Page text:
When Long let Lisa go, she managed to catch a glimpse of his face and gave a detailed description to police who identified and apprehended him shortly thereafter. Following his arrest, he confessed to ten murders and 50 rapes across the state of Florida and received a death sentence. In 2019, that death sentence was carried out. Lisa – who was now a Hillsborough County Sheriff’s Deputy – was at the front row of the execution witnesses.
Krystal Surles and Tommy Lynn Sells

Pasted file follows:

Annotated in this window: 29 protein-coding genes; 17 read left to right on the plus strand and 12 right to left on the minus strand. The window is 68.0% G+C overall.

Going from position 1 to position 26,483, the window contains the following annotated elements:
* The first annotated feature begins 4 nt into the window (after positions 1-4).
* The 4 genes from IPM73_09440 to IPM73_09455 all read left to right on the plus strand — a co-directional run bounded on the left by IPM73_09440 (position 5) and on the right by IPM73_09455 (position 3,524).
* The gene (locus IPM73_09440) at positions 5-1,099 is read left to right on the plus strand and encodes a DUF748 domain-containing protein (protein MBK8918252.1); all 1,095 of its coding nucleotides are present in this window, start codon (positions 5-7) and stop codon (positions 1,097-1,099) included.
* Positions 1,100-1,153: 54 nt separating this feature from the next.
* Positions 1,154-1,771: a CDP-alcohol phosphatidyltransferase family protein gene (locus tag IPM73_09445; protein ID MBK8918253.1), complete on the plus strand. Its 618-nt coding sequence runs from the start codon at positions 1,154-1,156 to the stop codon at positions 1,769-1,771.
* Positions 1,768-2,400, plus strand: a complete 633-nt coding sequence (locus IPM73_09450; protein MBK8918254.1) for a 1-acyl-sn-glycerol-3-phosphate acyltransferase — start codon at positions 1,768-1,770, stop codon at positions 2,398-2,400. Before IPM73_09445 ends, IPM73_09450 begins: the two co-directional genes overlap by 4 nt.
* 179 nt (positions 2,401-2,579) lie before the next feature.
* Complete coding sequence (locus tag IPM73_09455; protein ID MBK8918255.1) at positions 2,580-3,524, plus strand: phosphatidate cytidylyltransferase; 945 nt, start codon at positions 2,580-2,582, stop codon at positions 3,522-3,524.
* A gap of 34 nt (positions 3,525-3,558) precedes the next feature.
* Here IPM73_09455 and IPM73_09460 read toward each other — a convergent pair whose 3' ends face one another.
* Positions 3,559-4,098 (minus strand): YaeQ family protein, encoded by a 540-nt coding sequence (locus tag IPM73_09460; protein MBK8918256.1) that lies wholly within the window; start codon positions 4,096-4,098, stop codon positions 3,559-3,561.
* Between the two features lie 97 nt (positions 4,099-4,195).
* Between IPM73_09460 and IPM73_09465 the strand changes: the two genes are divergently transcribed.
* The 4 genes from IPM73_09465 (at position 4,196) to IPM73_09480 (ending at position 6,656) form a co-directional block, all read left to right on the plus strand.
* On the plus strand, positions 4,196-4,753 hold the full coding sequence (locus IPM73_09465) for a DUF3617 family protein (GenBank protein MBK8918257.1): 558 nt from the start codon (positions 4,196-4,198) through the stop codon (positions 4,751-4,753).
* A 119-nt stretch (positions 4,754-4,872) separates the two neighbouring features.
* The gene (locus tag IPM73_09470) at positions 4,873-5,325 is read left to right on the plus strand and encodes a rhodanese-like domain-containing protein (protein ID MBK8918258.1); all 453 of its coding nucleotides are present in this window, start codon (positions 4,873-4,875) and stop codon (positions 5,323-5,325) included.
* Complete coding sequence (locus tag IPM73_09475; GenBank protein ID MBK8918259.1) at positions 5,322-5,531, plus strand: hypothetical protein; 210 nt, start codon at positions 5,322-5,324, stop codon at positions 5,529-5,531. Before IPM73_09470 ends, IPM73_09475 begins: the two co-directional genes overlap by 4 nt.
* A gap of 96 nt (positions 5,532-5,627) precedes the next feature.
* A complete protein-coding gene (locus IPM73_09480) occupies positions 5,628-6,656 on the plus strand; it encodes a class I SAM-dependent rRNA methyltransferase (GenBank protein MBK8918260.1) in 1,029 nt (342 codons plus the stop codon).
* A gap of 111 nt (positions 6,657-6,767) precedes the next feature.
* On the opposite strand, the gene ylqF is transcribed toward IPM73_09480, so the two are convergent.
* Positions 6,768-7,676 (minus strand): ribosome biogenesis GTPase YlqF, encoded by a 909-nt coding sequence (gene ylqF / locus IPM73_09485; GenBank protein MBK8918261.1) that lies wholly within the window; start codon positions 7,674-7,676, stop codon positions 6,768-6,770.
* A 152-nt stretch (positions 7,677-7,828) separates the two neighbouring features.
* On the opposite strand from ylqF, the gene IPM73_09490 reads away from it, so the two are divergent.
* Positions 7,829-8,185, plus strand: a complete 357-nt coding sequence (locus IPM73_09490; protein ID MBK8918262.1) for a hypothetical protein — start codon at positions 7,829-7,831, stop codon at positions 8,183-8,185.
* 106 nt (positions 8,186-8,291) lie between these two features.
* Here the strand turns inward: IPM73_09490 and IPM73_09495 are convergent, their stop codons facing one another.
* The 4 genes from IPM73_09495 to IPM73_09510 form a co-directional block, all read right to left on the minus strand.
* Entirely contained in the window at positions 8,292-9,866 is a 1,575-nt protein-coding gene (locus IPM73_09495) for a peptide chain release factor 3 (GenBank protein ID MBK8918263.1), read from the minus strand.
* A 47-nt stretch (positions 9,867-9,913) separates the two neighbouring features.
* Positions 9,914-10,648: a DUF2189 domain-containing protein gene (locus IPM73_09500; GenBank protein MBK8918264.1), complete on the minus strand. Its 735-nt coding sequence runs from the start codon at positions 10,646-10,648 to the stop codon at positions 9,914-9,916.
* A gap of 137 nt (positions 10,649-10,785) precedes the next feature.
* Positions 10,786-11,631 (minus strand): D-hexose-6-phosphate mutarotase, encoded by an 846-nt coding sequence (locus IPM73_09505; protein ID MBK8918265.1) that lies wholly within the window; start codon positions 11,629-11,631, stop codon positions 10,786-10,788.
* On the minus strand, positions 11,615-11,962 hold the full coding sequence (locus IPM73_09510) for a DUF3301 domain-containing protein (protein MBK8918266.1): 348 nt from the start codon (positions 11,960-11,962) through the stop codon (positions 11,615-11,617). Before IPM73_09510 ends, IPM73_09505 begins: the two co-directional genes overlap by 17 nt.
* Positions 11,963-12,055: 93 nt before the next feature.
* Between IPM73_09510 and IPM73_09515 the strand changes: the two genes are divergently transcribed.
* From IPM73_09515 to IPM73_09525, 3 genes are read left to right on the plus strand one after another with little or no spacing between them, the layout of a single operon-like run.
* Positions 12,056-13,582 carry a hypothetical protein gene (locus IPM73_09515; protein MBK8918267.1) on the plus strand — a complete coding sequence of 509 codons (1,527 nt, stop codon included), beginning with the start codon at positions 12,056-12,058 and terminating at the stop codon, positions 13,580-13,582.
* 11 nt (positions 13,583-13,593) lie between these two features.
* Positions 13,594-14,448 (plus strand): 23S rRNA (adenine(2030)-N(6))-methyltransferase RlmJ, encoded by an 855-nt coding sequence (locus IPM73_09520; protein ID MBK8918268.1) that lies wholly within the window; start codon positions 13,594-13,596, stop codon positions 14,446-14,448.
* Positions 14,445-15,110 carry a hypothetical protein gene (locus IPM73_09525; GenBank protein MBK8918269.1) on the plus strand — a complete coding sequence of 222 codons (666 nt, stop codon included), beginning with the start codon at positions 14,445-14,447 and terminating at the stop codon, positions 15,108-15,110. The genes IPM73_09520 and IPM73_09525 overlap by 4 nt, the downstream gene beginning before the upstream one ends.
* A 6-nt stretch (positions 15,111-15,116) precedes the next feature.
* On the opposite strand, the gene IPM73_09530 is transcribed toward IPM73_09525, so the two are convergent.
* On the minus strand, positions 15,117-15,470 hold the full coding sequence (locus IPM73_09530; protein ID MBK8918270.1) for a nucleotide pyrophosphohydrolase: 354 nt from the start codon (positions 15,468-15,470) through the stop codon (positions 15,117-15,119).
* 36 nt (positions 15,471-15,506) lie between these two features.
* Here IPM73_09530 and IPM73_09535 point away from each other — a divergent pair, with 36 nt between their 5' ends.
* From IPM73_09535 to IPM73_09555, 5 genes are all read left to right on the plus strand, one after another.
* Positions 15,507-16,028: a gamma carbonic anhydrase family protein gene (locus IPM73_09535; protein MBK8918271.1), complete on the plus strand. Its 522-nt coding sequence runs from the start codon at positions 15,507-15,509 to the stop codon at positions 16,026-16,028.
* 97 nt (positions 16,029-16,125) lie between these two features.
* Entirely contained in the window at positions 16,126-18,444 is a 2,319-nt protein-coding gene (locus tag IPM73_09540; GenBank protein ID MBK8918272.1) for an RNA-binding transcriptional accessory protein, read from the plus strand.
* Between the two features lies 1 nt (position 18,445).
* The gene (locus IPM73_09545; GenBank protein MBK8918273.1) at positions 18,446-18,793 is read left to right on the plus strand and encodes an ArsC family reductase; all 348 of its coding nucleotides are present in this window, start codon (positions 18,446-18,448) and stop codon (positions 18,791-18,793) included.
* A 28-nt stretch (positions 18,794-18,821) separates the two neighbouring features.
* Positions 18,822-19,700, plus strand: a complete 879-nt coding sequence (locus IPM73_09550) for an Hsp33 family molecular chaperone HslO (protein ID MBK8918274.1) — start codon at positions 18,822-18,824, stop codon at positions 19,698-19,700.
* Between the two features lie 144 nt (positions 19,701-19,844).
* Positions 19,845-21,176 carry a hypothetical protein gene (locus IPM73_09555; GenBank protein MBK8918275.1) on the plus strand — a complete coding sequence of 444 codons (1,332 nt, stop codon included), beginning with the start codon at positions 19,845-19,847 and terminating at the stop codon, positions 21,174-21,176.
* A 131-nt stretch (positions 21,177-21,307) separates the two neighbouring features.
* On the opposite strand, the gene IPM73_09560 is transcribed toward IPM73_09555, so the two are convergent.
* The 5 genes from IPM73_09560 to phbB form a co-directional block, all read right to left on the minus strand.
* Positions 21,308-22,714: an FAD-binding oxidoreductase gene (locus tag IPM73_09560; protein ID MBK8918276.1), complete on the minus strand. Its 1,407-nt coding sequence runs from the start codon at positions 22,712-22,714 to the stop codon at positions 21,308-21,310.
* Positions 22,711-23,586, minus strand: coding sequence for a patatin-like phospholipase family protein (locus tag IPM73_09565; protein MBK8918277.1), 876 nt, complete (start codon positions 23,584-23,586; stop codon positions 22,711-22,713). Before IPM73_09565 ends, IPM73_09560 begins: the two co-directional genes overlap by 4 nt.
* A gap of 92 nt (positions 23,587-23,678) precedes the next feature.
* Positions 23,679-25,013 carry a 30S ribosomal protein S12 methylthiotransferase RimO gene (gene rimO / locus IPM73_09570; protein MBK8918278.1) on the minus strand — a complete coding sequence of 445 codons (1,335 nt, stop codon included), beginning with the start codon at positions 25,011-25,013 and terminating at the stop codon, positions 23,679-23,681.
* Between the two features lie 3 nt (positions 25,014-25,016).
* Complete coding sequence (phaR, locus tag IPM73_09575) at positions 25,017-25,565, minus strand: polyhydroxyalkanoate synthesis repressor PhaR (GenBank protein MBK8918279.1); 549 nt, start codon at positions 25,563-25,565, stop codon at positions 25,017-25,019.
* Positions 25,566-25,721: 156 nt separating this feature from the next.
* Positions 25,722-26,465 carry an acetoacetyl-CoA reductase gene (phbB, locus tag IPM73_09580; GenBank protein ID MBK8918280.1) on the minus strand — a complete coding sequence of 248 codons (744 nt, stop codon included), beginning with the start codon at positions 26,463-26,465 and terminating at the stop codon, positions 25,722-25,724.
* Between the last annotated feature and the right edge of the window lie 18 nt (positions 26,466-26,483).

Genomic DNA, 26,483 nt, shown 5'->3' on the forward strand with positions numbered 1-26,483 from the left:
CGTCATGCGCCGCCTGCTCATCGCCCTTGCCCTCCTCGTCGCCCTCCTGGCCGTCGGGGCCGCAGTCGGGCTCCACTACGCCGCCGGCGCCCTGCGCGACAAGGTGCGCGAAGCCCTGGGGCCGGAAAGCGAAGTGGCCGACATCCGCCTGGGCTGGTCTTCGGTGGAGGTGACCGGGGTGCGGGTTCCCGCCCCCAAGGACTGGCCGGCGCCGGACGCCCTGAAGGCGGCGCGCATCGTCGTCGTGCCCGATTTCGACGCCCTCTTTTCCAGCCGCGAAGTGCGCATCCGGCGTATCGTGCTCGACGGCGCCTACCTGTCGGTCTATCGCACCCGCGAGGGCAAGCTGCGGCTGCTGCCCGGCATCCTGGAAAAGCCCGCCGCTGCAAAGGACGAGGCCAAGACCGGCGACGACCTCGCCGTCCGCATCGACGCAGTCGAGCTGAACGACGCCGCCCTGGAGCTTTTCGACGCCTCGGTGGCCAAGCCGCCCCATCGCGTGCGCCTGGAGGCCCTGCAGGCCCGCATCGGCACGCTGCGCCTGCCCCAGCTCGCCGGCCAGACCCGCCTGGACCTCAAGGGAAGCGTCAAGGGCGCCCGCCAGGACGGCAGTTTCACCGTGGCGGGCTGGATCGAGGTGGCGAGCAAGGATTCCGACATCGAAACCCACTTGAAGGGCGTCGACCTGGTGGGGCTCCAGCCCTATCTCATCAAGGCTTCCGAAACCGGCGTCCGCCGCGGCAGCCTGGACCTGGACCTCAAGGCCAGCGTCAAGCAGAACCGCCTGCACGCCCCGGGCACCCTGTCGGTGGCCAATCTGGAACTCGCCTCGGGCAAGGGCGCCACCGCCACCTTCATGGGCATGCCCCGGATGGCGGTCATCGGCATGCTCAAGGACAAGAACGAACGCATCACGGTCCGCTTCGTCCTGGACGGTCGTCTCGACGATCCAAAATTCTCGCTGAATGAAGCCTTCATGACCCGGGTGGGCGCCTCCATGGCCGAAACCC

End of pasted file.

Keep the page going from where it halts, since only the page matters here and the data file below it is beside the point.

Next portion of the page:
It was New Year’s Eve of 1999 when 10-year-old Krystal Surles and her 7-year-old sister, Marque, went for a sleepover at 13-year-old Kaylene Harris’ home in Del Rio, Texas. When they went to bed that night, they could never have imagined in their worst nightmares that they were going to be targeted by a sadistic and opportunistic serial killer. Marque slept in a spare bedroom while Krystal slept in the top bunk in Kaylene’s bedroom; Kaylene was asleep below her. Marque had wanted to sleep on the floor of the same bedroom but the two older girls wouldn’t let her. She went to bed upset but this decision undoubtedly saved her life.It was around 3:50AM when Krystal woke up to the sound of a frenzied struggle taking place below her and Kaylene screaming. As Krystal’s eyes adjusted to the darkened bedroom, she saw that there was a man with a large boning knife attacking her friend. Krystal lay on the bed motionless and soundless, hoping that the man wouldn’t notice her. For a brief moment, it appeared as though her plan was working. After attacking Kaylene, the man began to move around the bedroom. As Krystal later said, 'almost like he was cleaning up evidence…'